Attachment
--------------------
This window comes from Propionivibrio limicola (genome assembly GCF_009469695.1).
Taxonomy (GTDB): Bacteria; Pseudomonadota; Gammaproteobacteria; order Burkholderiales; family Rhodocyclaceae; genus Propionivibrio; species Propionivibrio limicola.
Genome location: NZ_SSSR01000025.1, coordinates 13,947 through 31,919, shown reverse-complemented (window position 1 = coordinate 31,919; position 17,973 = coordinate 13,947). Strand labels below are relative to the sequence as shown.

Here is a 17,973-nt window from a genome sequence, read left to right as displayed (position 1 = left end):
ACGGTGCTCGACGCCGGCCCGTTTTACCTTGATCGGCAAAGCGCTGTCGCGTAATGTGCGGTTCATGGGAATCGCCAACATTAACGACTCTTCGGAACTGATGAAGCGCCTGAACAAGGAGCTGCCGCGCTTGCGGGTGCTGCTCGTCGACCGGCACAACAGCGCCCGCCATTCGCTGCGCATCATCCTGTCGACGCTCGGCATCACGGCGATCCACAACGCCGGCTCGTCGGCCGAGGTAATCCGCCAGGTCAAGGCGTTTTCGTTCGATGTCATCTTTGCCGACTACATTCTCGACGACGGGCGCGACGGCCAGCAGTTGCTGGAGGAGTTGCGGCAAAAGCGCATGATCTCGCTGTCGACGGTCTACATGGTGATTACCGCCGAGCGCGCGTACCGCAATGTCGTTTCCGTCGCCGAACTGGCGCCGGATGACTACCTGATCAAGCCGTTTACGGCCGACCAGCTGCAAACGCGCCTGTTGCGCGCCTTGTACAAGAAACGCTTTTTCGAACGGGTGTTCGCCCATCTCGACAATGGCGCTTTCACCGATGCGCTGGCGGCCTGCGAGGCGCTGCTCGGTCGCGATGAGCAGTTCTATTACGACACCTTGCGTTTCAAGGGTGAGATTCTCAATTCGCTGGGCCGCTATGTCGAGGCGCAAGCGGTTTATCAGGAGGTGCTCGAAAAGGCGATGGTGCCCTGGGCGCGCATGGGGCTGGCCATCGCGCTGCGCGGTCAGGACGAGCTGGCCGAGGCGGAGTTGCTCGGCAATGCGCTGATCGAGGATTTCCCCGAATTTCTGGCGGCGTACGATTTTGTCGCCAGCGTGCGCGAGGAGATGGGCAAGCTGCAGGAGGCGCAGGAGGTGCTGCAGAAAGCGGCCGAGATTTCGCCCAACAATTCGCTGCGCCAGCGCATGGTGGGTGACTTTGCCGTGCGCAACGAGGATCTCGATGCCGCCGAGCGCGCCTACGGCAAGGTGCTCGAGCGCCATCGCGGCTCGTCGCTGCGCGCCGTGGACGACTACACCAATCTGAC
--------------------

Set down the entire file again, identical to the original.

This window comes from Propionivibrio limicola (genome assembly GCF_009469695.1).
Taxonomy (GTDB): Bacteria; Pseudomonadota; Gammaproteobacteria; order Burkholderiales; family Rhodocyclaceae; genus Propionivibrio; species Propionivibrio limicola.
Genome location: NZ_SSSR01000025.1, coordinates 13,947 through 31,919, shown reverse-complemented (window position 1 = coordinate 31,919; position 17,973 = coordinate 13,947). Strand labels below are relative to the sequence as shown.

Here is a 17,973-nt window from a genome sequence, read left to right as displayed (position 1 = left end):
ACGGTGCTCGACGCCGGCCCGTTTTACCTTGATCGGCAAAGCGCTGTCGCGTAATGTGCGGTTCATGGGAATCGCCAACATTAACGACTCTTCGGAACTGATGAAGCGCCTGAACAAGGAGCTGCCGCGCTTGCGGGTGCTGCTCGTCGACCGGCACAACAGCGCCCGCCATTCGCTGCGCATCATCCTGTCGACGCTCGGCATCACGGCGATCCACAACGCCGGCTCGTCGGCCGAGGTAATCCGCCAGGTCAAGGCGTTTTCGTTCGATGTCATCTTTGCCGACTACATTCTCGACGACGGGCGCGACGGCCAGCAGTTGCTGGAGGAGTTGCGGCAAAAGCGCATGATCTCGCTGTCGACGGTCTACATGGTGATTACCGCCGAGCGCGCGTACCGCAATGTCGTTTCCGTCGCCGAACTGGCGCCGGATGACTACCTGATCAAGCCGTTTACGGCCGACCAGCTGCAAACGCGCCTGTTGCGCGCCTTGTACAAGAAACGCTTTTTCGAACGGGTGTTCGCCCATCTCGACAATGGCGCTTTCACCGATGCGCTGGCGGCCTGCGAGGCGCTGCTCGGTCGCGATGAGCAGTTCTATTACGACACCTTGCGTTTCAAGGGTGAGATTCTCAATTCGCTGGGCCGCTATGTCGAGGCGCAAGCGGTTTATCAGGAGGTGCTCGAAAAGGCGATGGTGCCCTGGGCGCGCATGGGGCTGGCCATCGCGCTGCGCGGTCAGGACGAGCTGGCCGAGGCGGAGTTGCTCGGCAATGCGCTGATCGAGGATTTCCCCGAATTTCTGGCGGCGTACGATTTTGTCGCCAGCGTGCGCGAGGAGATGGGCAAGCTGCAGGAGGCGCAGGAGGTGCTGCAGAAAGCGGCCGAGATTTCGCCCAACAATTCGCTGCGCCAGCGCATGGTGGGTGACTTTGCCGTGCGCAACGAGGATCTCGATGCCGCCGAGCGCGCCTACGGCAAGGTGCTCGAGCGCCATCGCGGCTCGTCGCTGCGCGCCGTGGACGACTACACCAATCTGAC